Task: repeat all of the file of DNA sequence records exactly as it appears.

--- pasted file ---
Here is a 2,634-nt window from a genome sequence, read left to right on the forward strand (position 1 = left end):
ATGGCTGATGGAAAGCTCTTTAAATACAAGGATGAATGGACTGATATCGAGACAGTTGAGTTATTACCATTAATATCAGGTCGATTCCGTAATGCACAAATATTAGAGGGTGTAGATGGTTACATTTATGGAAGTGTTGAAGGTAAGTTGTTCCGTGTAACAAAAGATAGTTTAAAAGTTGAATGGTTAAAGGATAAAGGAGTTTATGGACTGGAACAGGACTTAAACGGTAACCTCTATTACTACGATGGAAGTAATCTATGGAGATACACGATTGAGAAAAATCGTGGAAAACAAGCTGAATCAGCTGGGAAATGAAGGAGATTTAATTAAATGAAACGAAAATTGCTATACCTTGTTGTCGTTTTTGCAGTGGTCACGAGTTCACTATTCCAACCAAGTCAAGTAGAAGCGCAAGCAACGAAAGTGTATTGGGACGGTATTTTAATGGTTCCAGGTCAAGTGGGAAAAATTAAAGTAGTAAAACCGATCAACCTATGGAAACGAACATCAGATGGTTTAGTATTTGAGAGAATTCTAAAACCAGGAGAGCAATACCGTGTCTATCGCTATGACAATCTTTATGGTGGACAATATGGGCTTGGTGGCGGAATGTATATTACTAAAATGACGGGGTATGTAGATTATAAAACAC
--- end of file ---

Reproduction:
Here is a 2,634-nt window from a genome sequence, read left to right on the forward strand (position 1 = left end):
ATGGCTGATGGAAAGCTCTTTAAATACAAGGATGAATGGACTGATATCGAGACAGTTGAGTTATTACCATTAATATCAGGTCGATTCCGTAATGCACAAATATTAGAGGGTGTAGATGGTTACATTTATGGAAGTGTTGAAGGTAAGTTGTTCCGTGTAACAAAAGATAGTTTAAAAGTTGAATGGTTAAAGGATAAAGGAGTTTATGGACTGGAACAGGACTTAAACGGTAACCTCTATTACTACGATGGAAGTAATCTATGGAGATACACGATTGAGAAAAATCGTGGAAAACAAGCTGAATCAGCTGGGAAATGAAGGAGATTTAATTAAATGAAACGAAAATTGCTATACCTTGTTGTCGTTTTTGCAGTGGTCACGAGTTCACTATTCCAACCAAGTCAAGTAGAAGCGCAAGCAACGAAAGTGTATTGGGACGGTATTTTAATGGTTCCAGGTCAAGTGGGAAAAATTAAAGTAGTAAAACCGATCAACCTATGGAAACGAACATCAGATGGTTTAGTATTTGAGAGAATTCTAAAACCAGGAGAGCAATACCGTGTCTATCGCTATGACAATCTTTATGGTGGACAATATGGGCTTGGTGGCGGAATGTATATTACTAAAATGACGGGGTATGTAGATTATAAAACAC